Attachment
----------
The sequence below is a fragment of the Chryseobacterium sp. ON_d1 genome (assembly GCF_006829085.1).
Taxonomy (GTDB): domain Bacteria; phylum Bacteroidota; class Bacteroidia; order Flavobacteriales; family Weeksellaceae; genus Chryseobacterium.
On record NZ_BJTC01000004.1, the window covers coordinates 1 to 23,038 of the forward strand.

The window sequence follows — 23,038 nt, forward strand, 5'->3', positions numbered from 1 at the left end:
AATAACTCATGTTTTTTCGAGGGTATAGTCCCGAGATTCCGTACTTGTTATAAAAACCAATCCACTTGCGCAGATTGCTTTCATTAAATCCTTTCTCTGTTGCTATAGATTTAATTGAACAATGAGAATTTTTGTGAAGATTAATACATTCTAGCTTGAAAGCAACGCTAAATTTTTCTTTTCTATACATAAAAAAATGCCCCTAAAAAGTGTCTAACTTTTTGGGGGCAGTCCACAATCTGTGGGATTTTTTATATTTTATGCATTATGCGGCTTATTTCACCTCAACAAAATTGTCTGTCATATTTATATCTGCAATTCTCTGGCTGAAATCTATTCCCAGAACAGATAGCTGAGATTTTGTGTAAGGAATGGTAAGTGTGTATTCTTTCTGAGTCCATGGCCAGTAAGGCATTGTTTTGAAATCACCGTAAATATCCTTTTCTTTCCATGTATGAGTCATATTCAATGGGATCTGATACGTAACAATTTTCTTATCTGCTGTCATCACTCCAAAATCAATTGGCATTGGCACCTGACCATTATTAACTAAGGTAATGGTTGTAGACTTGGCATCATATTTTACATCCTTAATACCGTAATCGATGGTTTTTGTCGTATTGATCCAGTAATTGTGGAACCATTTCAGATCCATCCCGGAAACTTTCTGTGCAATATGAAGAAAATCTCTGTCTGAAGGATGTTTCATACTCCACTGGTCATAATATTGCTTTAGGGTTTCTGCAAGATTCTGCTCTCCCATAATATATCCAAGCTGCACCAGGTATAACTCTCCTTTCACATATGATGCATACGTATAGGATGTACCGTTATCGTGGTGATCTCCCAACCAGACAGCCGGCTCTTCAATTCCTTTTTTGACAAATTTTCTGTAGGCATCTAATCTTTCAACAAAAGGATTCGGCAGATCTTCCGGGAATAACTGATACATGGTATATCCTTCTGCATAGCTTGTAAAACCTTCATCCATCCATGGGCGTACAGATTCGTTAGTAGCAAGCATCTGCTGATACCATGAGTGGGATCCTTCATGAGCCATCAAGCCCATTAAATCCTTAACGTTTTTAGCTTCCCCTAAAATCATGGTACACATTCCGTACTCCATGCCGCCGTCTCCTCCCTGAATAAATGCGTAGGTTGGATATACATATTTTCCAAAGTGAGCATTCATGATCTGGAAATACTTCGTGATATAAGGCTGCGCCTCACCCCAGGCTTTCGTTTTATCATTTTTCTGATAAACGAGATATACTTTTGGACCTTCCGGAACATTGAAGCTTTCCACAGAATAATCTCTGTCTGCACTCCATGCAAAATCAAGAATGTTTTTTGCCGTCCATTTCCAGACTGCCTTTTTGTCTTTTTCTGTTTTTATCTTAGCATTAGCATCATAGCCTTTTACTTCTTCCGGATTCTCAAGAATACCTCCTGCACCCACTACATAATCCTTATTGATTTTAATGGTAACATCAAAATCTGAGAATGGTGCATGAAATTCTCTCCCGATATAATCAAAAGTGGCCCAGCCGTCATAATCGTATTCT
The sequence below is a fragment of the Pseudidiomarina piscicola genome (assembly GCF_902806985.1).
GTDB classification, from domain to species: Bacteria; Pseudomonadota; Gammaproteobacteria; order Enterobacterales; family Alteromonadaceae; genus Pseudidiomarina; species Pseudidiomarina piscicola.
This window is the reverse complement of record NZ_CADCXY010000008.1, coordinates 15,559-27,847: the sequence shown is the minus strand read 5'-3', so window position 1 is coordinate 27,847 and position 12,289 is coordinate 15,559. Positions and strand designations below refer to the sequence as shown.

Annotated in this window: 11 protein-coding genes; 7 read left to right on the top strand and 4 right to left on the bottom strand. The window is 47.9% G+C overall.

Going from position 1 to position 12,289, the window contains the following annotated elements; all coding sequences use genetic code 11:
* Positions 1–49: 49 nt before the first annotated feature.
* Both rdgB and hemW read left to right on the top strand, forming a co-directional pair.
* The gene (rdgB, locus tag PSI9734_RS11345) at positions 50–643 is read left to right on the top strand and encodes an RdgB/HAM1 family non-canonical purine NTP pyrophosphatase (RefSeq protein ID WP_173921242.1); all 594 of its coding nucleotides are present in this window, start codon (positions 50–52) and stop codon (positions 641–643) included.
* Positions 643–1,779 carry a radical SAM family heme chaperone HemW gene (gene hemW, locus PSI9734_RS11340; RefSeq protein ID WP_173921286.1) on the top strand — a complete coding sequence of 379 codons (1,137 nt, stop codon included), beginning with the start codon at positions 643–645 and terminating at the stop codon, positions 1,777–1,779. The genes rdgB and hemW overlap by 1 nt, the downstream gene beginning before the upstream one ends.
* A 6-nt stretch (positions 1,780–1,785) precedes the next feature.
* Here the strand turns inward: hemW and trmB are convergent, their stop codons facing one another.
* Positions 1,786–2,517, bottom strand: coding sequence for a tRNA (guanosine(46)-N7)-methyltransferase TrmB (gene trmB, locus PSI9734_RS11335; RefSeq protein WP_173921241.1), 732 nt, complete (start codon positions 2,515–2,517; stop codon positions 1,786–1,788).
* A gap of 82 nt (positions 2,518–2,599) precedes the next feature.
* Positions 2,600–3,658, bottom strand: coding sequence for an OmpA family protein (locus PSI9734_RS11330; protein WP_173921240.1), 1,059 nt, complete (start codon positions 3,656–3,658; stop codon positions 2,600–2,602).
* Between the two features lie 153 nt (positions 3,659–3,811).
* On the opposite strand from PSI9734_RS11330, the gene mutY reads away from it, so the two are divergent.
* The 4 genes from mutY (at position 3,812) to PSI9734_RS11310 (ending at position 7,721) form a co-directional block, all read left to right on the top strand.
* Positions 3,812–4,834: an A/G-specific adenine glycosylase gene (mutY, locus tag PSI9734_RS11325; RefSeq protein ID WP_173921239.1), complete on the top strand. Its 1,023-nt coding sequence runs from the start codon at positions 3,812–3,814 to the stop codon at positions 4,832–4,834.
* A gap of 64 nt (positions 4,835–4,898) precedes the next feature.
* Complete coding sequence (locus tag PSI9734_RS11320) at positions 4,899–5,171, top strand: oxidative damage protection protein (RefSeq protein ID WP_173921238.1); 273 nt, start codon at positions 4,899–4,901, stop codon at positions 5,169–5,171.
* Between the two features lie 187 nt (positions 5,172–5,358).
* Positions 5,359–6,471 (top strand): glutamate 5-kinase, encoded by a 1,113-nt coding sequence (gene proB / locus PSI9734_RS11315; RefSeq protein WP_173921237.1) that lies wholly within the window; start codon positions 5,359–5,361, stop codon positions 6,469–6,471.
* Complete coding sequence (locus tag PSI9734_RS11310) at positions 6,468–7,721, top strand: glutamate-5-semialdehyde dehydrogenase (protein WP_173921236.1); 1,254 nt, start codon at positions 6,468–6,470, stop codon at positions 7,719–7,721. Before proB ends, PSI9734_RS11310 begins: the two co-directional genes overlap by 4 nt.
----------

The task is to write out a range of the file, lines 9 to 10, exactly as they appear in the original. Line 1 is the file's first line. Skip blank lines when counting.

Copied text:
Annotated in this window: 11 protein-coding genes; 7 read left to right on the top strand and 4 right to left on the bottom strand. The window is 47.9% G+C overall.

Going from position 1 to position 12,289, the window contains the following annotated elements; all coding sequences use genetic code 11: